Curriculum Filter Results
Dangerous Currents: Don’t Get Swept Away
It was the day after Christmas 2010. Dave Benjamin, a Great Lakes surfer, was winter surfing on Lake Michigan with some friends when he got into trouble. The leash to his surfboard failed, and he was out in the water, getting hit by wave after wave and was caught in a current. Water had breached his wetsuit. He was losing energy.
“I have been swimming in Lake Michigan all of my life,” said Benjamin. “All of that experience went out the window when panic set in. I came to a point where I was writing myself off. I came to the resolution that I’m not going home today.”
This lesson explores dangerous currents, including rip currents that commonly occur throughout the Great Lakes.
- Learn about the different types of dangerous currents and where they occur.
- Understand who is most at risk.
- Analyze data about rescues and deaths related to dangerous currents.
- Explain actions that will help prevent drowning.
External Curriculum Materials
Dangerous Currents 101
You may have heard about the rip tide or undertow before. These are terms that people commonly use to describe dangerous currents. However, since there are no tides in the Great Lakes (needed to form a rip tide) and currents don’t pull a person down under the water (undertow), they are a bit inaccurate. Instead, we call these dangerous currents. Also, most people know that ocean currents can be dangerous, but don’t suspect that there are such strong currents in the Great Lakes.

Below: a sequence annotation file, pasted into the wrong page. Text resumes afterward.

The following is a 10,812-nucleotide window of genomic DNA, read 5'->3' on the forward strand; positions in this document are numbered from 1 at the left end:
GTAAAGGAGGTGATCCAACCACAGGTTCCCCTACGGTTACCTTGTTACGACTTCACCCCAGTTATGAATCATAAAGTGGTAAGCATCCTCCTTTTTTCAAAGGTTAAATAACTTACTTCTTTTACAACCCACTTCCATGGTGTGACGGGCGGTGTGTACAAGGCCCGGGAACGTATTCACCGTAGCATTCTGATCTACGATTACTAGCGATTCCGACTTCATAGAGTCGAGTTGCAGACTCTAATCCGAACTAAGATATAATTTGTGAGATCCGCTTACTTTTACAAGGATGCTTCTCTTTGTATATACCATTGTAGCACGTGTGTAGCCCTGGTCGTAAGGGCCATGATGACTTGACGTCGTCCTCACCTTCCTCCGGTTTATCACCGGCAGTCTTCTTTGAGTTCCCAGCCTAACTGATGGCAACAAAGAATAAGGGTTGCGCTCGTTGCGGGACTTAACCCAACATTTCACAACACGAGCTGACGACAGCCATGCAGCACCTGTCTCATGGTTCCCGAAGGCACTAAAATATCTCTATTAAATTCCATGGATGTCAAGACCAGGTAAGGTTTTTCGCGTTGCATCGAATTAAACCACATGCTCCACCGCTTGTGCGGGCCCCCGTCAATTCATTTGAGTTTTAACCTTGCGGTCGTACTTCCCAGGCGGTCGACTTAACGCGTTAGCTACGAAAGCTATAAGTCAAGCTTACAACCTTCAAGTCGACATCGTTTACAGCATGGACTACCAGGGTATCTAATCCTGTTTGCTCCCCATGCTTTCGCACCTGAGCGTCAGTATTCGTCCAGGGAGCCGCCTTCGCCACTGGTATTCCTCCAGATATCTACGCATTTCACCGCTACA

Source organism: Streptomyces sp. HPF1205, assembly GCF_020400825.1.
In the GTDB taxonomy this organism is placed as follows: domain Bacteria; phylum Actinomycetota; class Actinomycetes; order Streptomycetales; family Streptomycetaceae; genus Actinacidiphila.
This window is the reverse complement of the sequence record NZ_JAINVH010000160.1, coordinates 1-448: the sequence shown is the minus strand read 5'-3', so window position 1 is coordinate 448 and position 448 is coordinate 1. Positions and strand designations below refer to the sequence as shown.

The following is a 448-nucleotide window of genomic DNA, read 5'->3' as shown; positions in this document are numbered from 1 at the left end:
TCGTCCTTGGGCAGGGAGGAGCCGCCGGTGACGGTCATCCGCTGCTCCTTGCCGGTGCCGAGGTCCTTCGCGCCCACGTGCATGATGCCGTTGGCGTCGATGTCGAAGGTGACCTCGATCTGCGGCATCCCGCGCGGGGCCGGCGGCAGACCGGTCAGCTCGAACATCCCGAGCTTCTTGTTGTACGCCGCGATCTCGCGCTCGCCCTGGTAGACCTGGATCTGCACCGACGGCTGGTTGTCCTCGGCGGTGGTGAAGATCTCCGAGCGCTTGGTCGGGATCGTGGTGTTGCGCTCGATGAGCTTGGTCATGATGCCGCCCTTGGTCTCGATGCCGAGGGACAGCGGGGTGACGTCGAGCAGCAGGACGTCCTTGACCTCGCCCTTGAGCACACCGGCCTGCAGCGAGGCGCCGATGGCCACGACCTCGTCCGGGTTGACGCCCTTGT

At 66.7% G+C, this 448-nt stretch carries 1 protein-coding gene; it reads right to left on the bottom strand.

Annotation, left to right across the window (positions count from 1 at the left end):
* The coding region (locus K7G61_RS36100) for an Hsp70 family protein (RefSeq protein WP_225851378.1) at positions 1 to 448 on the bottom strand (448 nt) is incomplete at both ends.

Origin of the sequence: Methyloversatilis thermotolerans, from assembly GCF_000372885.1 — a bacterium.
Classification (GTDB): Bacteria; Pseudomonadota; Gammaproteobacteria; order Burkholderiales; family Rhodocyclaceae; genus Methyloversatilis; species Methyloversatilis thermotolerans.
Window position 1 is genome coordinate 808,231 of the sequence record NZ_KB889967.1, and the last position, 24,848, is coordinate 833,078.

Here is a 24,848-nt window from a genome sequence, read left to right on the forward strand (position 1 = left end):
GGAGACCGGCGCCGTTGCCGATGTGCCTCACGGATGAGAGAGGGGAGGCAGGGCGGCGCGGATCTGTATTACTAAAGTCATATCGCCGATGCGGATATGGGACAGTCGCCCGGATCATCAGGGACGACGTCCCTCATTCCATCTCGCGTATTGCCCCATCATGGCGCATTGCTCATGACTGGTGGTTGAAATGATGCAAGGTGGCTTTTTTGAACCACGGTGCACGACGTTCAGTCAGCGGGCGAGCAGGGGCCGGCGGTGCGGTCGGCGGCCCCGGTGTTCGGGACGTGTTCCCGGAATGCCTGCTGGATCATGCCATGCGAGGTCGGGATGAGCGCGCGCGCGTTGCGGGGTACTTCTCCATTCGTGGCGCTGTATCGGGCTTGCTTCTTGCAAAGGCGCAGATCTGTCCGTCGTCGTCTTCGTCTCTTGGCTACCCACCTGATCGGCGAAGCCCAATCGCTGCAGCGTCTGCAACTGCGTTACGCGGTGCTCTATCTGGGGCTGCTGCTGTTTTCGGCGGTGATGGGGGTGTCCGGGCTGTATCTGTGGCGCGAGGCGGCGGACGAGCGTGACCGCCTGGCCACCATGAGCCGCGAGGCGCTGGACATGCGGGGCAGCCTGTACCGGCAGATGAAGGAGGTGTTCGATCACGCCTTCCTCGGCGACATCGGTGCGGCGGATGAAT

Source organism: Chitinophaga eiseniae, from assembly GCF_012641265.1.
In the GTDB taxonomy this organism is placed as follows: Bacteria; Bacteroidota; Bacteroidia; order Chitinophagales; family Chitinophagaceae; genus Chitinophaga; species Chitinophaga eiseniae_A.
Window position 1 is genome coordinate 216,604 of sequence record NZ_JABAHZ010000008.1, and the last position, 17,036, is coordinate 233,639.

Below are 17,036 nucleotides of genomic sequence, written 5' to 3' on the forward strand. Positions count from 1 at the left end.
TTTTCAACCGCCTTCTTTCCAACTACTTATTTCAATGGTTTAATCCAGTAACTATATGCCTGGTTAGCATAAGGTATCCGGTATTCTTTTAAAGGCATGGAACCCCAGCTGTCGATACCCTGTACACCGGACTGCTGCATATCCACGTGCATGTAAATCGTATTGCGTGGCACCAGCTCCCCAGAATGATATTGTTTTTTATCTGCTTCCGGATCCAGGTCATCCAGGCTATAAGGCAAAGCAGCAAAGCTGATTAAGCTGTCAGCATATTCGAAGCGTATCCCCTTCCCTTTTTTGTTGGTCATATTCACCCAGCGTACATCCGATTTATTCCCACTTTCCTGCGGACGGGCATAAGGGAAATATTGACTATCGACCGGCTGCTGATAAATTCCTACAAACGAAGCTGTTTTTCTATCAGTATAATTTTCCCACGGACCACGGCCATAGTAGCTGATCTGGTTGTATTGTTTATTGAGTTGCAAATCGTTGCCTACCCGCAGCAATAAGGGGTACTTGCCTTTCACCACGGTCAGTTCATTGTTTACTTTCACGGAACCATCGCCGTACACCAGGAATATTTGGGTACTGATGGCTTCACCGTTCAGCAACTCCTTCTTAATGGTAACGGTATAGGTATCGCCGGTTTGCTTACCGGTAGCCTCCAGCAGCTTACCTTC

This lesson explores dangerous currents, including rip currents, that commonly occur throughout the Great Lakes.
- Learn what a dangerous current is and where they can be found.
- Understand the influences that contribute to dangerous current development in the Great Lakes.
- Explain several different types of dangerous currents found in the Great Lakes.
External Curriculum Materials
Out One Lake and In Another – How long does it take water to flow through the Great Lakes?
Water that is in a lake does not stay in that lake. Where does the water go? If you think about the water cycle, you will be able to figure out several places that it might go. The length of time that it takes for the amount of water in a lake to be completly replaced (enter the lake) is called retention time. Each of the Great Lakes has a different retention time. Lake Superior’s retention time is much longer than the others: 194 years compared to just 75 years for Lake Huron, for example. Since the water mixes as it pours in and out, over the course of 194 years only half of the water in Lake Superior actually leaves.
When you have completed this activity you will be able to:
- Construct an appropriate model of the water flow of the Great Lakes.
- Define the concepts of retention time and replacement time and, describe how they are different.
- Discuss how Lake Superior affects the dynamics of water flow, retention time and flushing rates for the Great Lakes system and why this is important